Dysgraphia

Physical Communication Cognitive Behavioural / Emotional

Dysgraphia affects written expression. Dysgraphia can appear as difficulties with spelling, poor handwriting and trouble putting thoughts on paper. Many people have poor handwriting, but dysgraphia is more serious.

Writing requires a complex set of motor and information processing skills. Not only does it require the ability to organize and express ideas in the mind. It also requires the ability to get the muscles in the hands and fingers to form those ideas, letter by letter, on paper.

Signs of Dysgraphia:

  • Generally illegible writing
  • Inconsistencies in writing, e.g. mixtures of printing and cursive writing, upper and lower case, or irregular sizes, shapes, or slant of letters
  • Unfinished words or letters, omitted words
  • Inconsistent position of letters on the page with respect to lines and margins
  • Inconsistent spaces between words and letters
  • Cramped or unusual grip of the writing instrument
  • Talking to self-whilst writing, or carefully watching the hand that is writing
  • Slow or laboured copying or writing
  • Large gap between written ideas and understanding demonstrated through speech.
  • Difficulty organising thoughts on paper

Educational psychologists use a series of tests to determine if a person has language based dysgraphia. Occupational Therapists can identify problems with mechanical based dysgraphia or apraxia. There are many ways to help a person with dysgraphia achieve success. A person with dysgraphia will benefit from help from both specialists and those who are closest to the person.


"Parent-supported interventions after pediatric ABI bring reductions to the cost to society"
Eric Hermans; Netherlands
"Participation in teen sports and normal activities leads to improved quality of life for children and young people post brain injury and helps to maximise outcomes"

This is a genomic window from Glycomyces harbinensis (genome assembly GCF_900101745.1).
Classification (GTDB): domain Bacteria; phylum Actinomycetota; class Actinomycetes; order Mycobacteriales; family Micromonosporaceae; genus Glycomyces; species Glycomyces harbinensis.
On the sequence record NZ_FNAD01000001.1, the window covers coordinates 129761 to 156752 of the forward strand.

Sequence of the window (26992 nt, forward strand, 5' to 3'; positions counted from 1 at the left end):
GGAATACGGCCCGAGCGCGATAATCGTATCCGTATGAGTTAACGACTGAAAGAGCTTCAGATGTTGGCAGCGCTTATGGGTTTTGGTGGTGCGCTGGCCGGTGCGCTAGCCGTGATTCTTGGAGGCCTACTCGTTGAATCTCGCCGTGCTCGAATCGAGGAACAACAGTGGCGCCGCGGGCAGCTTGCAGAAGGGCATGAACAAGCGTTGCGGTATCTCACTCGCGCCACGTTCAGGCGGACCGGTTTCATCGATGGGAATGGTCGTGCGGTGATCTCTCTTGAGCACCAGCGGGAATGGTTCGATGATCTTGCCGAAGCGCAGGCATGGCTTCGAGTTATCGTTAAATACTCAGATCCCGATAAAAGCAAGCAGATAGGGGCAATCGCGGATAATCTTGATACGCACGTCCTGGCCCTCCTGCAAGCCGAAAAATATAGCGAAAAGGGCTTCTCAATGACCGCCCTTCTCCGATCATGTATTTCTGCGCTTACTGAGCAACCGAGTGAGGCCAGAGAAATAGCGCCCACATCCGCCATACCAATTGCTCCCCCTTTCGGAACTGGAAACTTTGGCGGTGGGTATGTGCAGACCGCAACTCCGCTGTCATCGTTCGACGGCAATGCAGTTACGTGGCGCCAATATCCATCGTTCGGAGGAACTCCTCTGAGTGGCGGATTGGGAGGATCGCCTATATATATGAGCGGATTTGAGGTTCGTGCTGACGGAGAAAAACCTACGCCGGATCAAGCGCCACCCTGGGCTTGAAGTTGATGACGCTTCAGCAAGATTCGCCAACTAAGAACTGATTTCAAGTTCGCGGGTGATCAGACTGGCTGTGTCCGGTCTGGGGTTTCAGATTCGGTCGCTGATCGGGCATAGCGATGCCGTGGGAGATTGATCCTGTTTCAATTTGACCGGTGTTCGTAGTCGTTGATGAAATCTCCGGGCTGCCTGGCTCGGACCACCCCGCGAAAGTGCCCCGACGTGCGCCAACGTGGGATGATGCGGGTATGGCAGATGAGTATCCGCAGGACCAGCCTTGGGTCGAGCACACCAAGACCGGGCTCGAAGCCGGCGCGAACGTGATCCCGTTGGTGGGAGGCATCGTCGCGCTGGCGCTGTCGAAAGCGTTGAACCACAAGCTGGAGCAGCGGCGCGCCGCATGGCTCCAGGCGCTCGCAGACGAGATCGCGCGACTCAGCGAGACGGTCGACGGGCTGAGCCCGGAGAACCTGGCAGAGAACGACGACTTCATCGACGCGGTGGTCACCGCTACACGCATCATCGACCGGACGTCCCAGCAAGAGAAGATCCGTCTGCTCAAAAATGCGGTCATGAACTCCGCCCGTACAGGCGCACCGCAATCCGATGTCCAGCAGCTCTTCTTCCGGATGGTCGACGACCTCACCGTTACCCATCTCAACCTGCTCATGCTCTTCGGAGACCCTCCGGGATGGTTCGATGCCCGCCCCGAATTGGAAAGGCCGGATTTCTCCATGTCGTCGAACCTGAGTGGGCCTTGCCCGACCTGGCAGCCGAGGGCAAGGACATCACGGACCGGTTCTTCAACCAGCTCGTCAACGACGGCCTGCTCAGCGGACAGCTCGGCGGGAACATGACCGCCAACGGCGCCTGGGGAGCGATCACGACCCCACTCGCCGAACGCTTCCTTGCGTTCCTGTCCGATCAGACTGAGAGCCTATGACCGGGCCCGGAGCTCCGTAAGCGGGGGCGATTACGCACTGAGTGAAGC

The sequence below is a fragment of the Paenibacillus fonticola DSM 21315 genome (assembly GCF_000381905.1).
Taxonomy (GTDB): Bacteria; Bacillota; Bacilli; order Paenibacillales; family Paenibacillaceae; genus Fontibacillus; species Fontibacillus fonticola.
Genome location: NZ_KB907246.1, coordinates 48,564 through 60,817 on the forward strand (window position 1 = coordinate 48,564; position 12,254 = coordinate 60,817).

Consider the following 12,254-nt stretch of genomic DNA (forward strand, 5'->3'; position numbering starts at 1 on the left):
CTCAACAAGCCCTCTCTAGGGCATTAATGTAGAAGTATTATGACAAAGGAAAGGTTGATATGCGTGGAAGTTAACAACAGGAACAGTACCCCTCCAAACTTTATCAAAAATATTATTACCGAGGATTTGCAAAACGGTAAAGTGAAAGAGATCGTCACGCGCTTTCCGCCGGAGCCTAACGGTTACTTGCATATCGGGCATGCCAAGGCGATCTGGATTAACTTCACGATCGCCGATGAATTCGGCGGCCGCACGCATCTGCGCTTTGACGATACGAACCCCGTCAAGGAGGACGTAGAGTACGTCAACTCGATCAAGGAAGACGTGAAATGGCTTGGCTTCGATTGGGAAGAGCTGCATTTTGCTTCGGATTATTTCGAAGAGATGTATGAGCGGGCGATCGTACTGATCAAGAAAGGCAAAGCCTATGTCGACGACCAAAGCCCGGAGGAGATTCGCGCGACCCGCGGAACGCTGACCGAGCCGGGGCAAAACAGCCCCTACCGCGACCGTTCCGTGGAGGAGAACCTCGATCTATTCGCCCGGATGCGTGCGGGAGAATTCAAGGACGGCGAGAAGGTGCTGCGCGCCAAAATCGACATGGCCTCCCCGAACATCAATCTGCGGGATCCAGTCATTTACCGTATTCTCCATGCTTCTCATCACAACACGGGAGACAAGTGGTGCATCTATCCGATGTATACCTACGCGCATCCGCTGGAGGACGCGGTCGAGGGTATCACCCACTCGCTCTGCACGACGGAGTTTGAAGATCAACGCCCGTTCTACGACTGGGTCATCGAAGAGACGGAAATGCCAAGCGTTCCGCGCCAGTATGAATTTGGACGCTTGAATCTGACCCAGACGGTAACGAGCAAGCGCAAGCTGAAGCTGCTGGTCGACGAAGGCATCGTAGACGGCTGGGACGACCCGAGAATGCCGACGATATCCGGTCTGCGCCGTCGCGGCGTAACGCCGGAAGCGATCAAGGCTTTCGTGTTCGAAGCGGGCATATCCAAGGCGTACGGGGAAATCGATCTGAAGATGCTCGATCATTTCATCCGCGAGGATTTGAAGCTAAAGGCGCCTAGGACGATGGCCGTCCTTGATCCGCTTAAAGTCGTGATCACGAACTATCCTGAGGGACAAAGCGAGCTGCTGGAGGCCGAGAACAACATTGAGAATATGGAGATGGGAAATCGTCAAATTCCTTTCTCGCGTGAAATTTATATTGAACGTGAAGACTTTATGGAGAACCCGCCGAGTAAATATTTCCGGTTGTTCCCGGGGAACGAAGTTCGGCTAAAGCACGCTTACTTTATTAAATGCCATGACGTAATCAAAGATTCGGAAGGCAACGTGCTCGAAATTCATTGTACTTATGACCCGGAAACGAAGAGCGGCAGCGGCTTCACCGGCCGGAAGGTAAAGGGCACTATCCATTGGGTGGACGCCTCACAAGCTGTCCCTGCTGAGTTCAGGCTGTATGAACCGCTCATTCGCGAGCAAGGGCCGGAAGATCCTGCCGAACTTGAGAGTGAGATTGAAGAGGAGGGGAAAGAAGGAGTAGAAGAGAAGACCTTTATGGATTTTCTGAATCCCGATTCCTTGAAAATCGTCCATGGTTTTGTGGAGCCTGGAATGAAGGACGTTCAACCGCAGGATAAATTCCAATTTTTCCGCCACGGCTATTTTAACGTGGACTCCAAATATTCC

Claire Willis; Australia
"When someone has a brain injury, early access to local, specialist rehabilitation is crucial to ensure the maximum recovery and make significant savings to the state in health costs"
Headway; United Kingdom
"We are medical practitioners. The real experts are the parents. Over the last 35 years they have taught me everything I know"
Lucia Braga; Brazil
"When different organisations assess different aspects of a child's neuro-rehabilitation needs, everyone looks at things from a different perspective and highlight needs and conflicting priorities"
Cathy Jonson; Rehab without Walls; United Kingdom.
"Our 10 year study proves that family-led home-based neuro-rehab interventions deliver the best outcomes for children and young people"
Lucia Braga; Brazil
"Restoration of anatomical functions and relationships must be done within 2 months of brain injury"
Eyzyon Eisentein; Israel
"Children and young people have poor social competence post brain injury due to reduced cognition, executive functions, and emotional control. As a result they are twice as likely to have mental health issues in the future"
James Tonks; University of London
"Case management for children and young people post acquired brain injury is 'pivotal' to successful outcomes and must be local"
Deborah Andrews; New Zealand
"Too often children and young people with ABI are discharged from hospital without specialist brain support that they and their families need to overcome lifelong challenges"
Andrew Ross; former Chief Executive of the Children's Trust

OUR MISSION: To work to remove inequalities for children & young people affected by acquired brain injury; and provide effective support to their families that makes a real difference.

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